While the military may march to this beat, according to a new study perhaps it should be left, left, left, right…Attention Deficit Hyperactivity Disorder (ADHD) .
Not quite as catchy, but according to a recent study published in Pediatrics, children who are ambidextrous may be more likely to have learning, speech and mental health problems. Of the 8000 children studied, about 1% were ambidextrous, and of these about 30% had scholastic problems.
The children were studied at ages 7 and 8 and then again at 15 and 16. “When they were 16, the children who were mix-handed were more likely to have inattention problems and all the symptoms related to ADHD” said lead researcher Alina Rodriguez, a visiting researcher and professor of psychology at Imperial College London.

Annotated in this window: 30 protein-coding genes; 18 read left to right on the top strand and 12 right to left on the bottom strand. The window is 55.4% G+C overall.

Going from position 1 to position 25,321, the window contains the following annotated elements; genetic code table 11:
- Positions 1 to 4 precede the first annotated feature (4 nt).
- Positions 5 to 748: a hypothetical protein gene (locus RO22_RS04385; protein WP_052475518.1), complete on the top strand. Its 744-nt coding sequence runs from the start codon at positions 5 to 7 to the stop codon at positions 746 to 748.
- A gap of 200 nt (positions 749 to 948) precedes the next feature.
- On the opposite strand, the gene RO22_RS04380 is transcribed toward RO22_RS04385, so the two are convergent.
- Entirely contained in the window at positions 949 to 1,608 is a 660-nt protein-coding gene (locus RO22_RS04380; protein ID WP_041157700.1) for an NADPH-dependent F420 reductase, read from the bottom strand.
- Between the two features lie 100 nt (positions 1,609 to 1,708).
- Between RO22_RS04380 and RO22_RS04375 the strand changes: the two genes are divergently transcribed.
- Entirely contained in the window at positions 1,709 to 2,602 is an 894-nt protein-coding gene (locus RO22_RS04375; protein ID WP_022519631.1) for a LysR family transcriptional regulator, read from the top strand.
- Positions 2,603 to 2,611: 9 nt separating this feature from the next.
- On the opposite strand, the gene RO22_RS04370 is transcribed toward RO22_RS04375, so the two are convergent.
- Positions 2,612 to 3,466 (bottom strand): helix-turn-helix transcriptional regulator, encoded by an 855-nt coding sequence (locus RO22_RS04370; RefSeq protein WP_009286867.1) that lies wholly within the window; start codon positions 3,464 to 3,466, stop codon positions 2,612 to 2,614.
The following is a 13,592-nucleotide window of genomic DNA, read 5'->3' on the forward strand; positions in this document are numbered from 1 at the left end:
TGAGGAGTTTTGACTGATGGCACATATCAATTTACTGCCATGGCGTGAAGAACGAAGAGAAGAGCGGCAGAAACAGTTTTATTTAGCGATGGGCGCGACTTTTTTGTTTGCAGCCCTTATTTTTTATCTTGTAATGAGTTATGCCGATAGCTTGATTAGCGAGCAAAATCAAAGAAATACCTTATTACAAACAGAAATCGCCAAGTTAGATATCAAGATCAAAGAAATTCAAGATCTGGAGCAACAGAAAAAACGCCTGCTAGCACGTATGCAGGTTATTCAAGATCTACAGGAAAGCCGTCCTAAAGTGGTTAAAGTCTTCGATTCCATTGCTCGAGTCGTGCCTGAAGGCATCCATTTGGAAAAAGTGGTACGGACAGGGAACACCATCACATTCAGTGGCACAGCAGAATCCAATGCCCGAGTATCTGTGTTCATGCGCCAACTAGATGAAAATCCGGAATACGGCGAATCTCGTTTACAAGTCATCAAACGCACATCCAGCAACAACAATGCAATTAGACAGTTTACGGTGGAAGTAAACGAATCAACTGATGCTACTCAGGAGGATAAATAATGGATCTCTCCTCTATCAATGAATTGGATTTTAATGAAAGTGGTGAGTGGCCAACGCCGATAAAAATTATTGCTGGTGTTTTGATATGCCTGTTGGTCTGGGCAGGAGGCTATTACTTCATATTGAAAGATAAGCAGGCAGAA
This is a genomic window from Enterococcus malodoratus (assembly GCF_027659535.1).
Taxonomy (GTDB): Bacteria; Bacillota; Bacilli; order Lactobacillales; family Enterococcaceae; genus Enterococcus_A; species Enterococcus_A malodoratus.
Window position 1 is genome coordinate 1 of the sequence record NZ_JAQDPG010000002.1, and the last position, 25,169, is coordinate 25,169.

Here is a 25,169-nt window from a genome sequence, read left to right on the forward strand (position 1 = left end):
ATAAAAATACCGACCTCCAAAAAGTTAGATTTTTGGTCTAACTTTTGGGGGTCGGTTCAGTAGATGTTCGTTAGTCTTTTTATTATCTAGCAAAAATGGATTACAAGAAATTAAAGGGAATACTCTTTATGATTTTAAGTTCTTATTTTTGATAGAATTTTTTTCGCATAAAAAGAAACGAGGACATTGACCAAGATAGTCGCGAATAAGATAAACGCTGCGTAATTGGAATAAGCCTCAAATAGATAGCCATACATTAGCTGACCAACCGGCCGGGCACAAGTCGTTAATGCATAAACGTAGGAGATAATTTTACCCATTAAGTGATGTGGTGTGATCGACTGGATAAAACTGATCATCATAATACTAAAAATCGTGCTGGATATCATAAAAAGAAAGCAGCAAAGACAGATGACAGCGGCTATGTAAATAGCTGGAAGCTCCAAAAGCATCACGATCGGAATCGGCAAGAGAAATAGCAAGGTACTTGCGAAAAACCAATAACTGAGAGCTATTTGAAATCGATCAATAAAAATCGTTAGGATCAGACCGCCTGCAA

However, she was quick to point out that it wasn’t the fact a child was ambidextrous that caused scholastic problems or ADHD, but rather that mix-handedness is a reflection of the brain’s circuitry and that mixed handed individuals brains are wired differently from those who are dominant handed. “The fact that their brain is functioning in a different way may be good or bad,” continued Rodriguez. People like Da Vinci, Einstein, Benjamin Franklin and Paul McCartney were reported to be mix-handed.
So far, no one’s suggesting that kids be forced to use one hand or the other – the treatment some lefties, including your very own Word on Health blogger, once endured before the rest of society got enlightened. For now, it’s just one more thing about which easily unnerved parents can fret.